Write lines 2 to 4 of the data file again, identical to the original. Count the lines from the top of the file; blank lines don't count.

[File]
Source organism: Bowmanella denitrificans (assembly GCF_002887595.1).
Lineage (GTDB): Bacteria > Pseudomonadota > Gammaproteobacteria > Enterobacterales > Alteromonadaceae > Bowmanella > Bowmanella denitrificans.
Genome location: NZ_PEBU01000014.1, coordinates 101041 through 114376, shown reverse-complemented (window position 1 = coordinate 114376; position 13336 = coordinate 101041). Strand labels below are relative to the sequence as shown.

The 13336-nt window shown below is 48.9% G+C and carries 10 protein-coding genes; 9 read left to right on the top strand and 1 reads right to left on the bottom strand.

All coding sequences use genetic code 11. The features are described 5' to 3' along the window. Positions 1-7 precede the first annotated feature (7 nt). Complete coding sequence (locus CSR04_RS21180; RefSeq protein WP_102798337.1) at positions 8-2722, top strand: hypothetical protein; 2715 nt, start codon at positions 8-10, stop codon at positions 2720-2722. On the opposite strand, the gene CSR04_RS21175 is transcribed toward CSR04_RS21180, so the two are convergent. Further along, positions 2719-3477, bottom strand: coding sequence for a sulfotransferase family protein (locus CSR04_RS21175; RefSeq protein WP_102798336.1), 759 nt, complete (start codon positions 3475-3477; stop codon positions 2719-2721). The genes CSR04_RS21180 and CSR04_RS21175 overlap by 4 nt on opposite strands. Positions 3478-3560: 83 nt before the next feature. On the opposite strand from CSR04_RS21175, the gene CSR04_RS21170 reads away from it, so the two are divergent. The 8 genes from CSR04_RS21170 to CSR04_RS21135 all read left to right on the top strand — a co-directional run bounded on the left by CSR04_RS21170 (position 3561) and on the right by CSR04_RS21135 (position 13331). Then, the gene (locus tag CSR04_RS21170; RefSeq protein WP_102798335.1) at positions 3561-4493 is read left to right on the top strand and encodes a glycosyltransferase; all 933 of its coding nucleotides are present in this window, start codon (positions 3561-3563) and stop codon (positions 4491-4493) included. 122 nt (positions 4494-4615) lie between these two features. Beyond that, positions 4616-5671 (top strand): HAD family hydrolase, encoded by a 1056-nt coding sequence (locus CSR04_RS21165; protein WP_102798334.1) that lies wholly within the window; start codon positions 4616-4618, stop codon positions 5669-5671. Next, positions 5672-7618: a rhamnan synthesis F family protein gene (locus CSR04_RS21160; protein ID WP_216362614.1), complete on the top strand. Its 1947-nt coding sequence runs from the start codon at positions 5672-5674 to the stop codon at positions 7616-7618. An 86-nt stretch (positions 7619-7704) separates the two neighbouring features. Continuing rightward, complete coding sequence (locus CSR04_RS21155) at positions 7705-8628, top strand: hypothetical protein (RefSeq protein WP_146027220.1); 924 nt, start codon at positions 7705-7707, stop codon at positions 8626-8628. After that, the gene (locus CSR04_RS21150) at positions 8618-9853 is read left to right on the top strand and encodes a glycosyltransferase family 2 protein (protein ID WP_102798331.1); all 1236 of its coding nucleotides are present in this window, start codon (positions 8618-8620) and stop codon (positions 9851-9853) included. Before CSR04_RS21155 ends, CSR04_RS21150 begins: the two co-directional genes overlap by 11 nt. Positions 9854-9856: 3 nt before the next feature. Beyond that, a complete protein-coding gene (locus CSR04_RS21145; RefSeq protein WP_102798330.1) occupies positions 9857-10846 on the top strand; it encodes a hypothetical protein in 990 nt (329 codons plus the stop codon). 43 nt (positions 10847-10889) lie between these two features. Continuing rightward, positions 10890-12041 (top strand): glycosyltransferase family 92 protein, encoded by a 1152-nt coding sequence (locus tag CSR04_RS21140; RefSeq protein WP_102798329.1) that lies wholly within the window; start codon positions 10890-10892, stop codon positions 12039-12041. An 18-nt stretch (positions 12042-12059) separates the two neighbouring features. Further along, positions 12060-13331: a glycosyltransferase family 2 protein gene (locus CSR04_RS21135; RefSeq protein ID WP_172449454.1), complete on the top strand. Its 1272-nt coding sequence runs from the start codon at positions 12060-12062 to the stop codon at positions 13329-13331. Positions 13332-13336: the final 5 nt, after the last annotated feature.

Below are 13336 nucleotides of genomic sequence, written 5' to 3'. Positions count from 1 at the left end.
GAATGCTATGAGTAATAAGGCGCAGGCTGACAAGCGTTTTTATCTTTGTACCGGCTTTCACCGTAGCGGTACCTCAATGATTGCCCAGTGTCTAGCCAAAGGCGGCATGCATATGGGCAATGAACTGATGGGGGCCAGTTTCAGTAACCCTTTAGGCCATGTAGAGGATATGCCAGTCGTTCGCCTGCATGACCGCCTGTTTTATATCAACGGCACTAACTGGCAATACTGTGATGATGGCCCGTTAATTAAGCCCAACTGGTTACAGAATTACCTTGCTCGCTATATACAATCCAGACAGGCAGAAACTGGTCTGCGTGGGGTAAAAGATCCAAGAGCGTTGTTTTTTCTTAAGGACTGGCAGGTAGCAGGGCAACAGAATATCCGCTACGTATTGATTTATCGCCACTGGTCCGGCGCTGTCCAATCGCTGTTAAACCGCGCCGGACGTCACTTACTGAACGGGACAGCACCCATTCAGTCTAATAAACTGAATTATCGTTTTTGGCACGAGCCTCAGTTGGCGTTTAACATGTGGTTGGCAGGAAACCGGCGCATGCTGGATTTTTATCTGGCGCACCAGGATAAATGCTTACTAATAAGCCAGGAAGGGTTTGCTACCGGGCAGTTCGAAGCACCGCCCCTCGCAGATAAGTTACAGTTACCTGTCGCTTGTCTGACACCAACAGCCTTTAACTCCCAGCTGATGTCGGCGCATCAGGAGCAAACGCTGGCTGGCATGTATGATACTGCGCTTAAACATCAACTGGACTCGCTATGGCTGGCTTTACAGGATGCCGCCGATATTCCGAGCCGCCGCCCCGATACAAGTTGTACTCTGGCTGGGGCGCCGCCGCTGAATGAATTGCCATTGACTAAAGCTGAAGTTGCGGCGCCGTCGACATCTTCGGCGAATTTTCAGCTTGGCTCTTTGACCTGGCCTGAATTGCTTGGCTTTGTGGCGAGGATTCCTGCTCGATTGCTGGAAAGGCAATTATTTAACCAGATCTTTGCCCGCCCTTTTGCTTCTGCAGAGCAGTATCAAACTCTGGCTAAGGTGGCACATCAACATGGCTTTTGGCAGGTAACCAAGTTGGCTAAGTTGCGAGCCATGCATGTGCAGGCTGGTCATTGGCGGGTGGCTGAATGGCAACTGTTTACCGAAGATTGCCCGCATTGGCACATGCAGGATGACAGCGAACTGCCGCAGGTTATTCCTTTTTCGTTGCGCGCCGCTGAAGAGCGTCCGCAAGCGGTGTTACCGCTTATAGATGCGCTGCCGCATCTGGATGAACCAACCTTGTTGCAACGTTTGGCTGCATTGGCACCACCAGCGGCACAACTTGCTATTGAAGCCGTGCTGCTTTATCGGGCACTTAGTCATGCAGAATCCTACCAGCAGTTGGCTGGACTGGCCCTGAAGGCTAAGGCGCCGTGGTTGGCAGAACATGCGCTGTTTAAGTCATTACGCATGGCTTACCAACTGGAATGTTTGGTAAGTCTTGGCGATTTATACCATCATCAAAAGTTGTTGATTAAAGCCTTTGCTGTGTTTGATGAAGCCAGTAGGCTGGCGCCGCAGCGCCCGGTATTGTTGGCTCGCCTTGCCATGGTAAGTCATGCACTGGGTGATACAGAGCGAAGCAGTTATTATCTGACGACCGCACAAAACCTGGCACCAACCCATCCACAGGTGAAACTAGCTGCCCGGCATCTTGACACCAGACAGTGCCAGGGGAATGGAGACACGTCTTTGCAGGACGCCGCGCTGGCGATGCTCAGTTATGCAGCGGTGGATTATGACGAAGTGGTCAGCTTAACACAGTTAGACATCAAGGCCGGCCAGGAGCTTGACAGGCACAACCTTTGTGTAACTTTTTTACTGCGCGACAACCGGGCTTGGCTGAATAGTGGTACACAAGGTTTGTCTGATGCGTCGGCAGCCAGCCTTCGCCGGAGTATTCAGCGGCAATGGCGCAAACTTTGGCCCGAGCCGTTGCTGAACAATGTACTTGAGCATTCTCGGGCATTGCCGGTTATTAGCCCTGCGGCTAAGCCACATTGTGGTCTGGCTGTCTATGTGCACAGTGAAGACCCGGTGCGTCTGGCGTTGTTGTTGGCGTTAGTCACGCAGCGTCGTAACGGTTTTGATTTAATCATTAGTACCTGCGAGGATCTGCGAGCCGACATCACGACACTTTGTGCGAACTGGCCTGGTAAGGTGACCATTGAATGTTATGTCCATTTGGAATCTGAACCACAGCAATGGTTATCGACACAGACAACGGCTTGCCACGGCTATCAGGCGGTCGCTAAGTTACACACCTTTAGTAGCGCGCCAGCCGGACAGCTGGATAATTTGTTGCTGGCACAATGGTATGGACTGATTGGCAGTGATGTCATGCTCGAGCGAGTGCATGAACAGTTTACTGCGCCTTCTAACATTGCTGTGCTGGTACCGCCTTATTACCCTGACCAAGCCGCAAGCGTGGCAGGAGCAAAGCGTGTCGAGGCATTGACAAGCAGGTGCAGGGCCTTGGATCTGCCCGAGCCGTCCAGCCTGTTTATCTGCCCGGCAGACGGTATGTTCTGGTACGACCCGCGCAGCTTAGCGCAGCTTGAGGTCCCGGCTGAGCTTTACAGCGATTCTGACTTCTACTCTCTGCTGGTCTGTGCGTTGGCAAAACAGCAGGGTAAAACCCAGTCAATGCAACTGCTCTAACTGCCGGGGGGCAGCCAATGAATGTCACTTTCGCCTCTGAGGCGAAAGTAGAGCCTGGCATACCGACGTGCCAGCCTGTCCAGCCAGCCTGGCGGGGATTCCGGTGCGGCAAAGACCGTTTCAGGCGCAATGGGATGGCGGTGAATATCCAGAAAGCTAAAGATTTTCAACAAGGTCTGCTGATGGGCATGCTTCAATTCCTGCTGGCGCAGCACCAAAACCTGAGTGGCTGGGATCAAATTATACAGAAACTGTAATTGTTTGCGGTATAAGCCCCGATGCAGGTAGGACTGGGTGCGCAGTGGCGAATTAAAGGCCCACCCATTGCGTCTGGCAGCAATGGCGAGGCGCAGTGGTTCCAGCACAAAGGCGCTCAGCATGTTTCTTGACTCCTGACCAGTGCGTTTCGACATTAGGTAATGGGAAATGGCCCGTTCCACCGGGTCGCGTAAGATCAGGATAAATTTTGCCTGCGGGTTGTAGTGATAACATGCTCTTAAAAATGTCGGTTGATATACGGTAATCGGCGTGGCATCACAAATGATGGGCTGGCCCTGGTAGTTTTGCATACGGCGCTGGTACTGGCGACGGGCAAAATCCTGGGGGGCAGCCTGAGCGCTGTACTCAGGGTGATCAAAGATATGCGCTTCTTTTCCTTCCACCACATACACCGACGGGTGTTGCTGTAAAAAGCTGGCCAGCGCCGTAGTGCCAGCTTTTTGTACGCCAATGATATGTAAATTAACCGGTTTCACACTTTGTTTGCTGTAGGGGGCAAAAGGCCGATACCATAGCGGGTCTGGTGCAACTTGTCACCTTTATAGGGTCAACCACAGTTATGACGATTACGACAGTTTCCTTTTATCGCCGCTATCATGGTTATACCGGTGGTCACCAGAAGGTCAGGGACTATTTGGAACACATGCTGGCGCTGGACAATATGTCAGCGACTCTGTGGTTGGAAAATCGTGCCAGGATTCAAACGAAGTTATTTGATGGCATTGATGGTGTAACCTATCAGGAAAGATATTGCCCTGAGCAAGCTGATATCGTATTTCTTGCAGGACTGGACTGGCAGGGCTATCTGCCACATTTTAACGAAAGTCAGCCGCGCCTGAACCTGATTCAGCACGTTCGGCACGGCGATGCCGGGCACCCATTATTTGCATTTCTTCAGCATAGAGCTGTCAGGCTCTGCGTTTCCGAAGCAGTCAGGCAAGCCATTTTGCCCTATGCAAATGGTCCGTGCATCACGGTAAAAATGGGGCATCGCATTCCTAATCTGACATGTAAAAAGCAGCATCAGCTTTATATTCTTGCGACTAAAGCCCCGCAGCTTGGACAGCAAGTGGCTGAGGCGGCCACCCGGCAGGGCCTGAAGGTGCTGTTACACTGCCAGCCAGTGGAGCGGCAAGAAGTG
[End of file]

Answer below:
Lineage (GTDB): Bacteria > Pseudomonadota > Gammaproteobacteria > Enterobacterales > Alteromonadaceae > Bowmanella > Bowmanella denitrificans.
Genome location: NZ_PEBU01000014.1, coordinates 101041 through 114376, shown reverse-complemented (window position 1 = coordinate 114376; position 13336 = coordinate 101041). Strand labels below are relative to the sequence as shown.

The 13336-nt window shown below is 48.9% G+C and carries 10 protein-coding genes; 9 read left to right on the top strand and 1 reads right to left on the bottom strand.